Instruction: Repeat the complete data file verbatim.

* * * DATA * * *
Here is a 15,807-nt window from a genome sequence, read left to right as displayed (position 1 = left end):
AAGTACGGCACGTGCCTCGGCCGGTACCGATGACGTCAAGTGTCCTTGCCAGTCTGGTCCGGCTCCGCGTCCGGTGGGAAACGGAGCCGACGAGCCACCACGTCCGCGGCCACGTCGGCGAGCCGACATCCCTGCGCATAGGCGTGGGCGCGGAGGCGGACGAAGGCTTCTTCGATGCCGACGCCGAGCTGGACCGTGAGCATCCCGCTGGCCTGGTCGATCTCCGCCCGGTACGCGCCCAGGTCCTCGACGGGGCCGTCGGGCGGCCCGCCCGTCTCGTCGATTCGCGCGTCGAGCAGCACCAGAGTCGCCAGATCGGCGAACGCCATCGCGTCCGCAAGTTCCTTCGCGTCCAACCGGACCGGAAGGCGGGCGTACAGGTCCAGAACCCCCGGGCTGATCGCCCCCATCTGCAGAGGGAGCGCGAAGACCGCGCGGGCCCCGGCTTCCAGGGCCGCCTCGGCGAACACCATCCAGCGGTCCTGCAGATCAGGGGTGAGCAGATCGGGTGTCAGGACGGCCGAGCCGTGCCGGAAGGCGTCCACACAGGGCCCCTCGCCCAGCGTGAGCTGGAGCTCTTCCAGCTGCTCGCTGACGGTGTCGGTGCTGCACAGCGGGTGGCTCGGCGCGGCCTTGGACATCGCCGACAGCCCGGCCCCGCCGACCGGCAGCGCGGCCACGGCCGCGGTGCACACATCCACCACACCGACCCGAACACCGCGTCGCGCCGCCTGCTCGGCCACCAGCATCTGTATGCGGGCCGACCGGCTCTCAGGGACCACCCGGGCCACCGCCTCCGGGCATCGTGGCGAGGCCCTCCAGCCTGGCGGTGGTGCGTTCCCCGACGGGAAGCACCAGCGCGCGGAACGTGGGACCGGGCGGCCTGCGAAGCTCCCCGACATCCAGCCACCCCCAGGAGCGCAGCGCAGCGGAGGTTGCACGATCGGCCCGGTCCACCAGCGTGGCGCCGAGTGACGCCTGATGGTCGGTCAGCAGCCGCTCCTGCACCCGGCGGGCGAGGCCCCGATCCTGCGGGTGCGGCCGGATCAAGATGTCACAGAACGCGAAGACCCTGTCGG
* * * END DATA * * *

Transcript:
Here is a 15,807-nt window from a genome sequence, read left to right as displayed (position 1 = left end):
AAGTACGGCACGTGCCTCGGCCGGTACCGATGACGTCAAGTGTCCTTGCCAGTCTGGTCCGGCTCCGCGTCCGGTGGGAAACGGAGCCGACGAGCCACCACGTCCGCGGCCACGTCGGCGAGCCGACATCCCTGCGCATAGGCGTGGGCGCGGAGGCGGACGAAGGCTTCTTCGATGCCGACGCCGAGCTGGACCGTGAGCATCCCGCTGGCCTGGTCGATCTCCGCCCGGTACGCGCCCAGGTCCTCGACGGGGCCGTCGGGCGGCCCGCCCGTCTCGTCGATTCGCGCGTCGAGCAGCACCAGAGTCGCCAGATCGGCGAACGCCATCGCGTCCGCAAGTTCCTTCGCGTCCAACCGGACCGGAAGGCGGGCGTACAGGTCCAGAACCCCCGGGCTGATCGCCCCCATCTGCAGAGGGAGCGCGAAGACCGCGCGGGCCCCGGCTTCCAGGGCCGCCTCGGCGAACACCATCCAGCGGTCCTGCAGATCAGGGGTGAGCAGATCGGGTGTCAGGACGGCCGAGCCGTGCCGGAAGGCGTCCACACAGGGCCCCTCGCCCAGCGTGAGCTGGAGCTCTTCCAGCTGCTCGCTGACGGTGTCGGTGCTGCACAGCGGGTGGCTCGGCGCGGCCTTGGACATCGCCGACAGCCCGGCCCCGCCGACCGGCAGCGCGGCCACGGCCGCGGTGCACACATCCACCACACCGACCCGAACACCGCGTCGCGCCGCCTGCTCGGCCACCAGCATCTGTATGCGGGCCGACCGGCTCTCAGGGACCACCCGGGCCACCGCCTCCGGGCATCGTGGCGAGGCCCTCCAGCCTGGCGGTGGTGCGTTCCCCGACGGGAAGCACCAGCGCGCGGAACGTGGGACCGGGCGGCCTGCGAAGCTCCCCGACATCCAGCCACCCCCAGGAGCGCAGCGCAGCGGAGGTTGCACGATCGGCCCGGTCCACCAGCGTGGCGCCGAGTGACGCCTGATGGTCGGTCAGCAGCCGCTCCTGCACCCGGCGGGCGAGGCCCCGATCCTGCGGGTGCGGCCGGATCAAGATGTCACAGAACGCGAAGACCCTGTCGG